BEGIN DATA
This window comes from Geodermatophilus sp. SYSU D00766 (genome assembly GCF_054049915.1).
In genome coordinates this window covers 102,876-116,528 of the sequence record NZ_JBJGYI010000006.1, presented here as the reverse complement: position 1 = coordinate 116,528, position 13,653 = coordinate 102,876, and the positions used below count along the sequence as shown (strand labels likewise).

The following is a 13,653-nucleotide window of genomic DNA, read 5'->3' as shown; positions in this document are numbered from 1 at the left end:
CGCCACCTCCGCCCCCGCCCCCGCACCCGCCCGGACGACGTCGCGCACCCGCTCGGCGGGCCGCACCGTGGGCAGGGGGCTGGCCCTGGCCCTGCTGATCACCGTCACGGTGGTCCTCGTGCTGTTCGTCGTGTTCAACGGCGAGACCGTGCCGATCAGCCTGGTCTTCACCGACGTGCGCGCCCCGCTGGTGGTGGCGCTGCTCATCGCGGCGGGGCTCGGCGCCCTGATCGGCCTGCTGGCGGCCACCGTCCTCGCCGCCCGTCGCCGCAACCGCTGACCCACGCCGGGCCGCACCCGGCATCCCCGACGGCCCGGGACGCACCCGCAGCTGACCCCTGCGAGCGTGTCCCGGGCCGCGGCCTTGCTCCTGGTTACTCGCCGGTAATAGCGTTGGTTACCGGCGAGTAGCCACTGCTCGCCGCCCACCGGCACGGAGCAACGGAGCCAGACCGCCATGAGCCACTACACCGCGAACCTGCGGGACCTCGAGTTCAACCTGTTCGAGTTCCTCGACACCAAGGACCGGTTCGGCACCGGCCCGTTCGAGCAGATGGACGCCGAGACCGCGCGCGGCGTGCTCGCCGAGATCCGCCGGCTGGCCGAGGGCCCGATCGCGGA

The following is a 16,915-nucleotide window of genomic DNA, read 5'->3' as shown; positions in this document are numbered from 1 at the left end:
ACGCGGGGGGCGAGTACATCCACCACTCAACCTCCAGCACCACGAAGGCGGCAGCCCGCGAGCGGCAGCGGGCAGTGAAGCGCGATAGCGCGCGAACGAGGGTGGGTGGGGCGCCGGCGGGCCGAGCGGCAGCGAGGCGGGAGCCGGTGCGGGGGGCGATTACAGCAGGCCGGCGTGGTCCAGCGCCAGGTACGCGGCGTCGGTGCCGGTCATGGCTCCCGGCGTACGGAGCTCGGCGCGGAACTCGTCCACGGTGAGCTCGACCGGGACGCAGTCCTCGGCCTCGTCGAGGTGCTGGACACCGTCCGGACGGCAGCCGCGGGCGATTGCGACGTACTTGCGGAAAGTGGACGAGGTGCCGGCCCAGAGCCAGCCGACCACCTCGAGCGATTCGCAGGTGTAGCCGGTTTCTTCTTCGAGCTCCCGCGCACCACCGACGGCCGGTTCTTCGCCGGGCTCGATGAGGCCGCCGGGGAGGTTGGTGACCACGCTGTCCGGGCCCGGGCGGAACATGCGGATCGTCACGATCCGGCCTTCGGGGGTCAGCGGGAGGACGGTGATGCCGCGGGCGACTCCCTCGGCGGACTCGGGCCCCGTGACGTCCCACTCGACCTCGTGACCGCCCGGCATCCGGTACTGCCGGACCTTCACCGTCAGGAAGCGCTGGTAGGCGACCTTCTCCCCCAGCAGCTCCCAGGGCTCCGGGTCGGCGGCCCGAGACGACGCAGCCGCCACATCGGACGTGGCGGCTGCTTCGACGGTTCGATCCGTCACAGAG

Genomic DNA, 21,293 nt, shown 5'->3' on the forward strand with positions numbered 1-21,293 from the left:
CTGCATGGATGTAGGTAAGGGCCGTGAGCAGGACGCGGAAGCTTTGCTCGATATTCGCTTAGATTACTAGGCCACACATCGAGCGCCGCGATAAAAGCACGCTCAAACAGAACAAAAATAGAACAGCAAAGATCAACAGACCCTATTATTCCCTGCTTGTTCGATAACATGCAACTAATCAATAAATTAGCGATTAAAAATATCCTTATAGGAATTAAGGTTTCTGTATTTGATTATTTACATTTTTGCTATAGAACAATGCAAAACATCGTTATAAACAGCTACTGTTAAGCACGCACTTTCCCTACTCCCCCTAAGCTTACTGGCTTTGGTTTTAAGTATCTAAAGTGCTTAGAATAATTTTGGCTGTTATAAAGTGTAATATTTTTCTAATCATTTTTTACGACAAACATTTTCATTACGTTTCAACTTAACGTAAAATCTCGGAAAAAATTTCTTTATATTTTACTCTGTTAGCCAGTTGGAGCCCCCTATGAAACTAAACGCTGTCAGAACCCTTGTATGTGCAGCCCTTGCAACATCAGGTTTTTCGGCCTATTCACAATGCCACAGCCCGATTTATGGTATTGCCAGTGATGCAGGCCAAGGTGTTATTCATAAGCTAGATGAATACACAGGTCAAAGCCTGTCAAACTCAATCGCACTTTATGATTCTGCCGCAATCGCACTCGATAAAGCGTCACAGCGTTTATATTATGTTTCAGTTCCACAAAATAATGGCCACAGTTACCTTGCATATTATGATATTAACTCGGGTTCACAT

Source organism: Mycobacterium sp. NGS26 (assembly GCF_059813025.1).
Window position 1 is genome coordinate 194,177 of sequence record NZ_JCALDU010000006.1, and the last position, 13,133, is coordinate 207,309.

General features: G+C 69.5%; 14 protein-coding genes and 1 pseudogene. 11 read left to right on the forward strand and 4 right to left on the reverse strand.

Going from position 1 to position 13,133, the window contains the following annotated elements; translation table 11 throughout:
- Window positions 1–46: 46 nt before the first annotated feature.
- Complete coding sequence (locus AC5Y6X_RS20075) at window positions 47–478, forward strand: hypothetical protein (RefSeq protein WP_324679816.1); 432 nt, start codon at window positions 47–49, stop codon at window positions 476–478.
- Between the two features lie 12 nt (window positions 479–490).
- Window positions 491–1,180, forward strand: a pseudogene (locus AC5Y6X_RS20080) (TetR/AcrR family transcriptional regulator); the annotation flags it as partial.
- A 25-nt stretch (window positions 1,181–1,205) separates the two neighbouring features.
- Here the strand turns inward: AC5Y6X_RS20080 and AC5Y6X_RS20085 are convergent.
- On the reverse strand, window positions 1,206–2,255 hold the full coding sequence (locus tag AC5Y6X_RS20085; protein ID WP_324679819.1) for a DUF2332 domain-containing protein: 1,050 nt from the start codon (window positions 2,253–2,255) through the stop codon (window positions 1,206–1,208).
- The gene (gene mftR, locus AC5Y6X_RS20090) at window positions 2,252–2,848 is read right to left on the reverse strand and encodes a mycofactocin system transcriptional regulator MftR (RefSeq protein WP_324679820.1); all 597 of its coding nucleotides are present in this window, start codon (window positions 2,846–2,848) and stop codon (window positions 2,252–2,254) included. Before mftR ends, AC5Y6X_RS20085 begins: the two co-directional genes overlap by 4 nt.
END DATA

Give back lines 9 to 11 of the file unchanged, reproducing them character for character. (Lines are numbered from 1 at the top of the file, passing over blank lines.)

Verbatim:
Source organism: Mycobacterium sp. NGS26 (assembly GCF_059813025.1).
Window position 1 is genome coordinate 194,177 of sequence record NZ_JCALDU010000006.1, and the last position, 13,133, is coordinate 207,309.

General features: G+C 69.5%; 14 protein-coding genes and 1 pseudogene. 11 read left to right on the forward strand and 4 right to left on the reverse strand.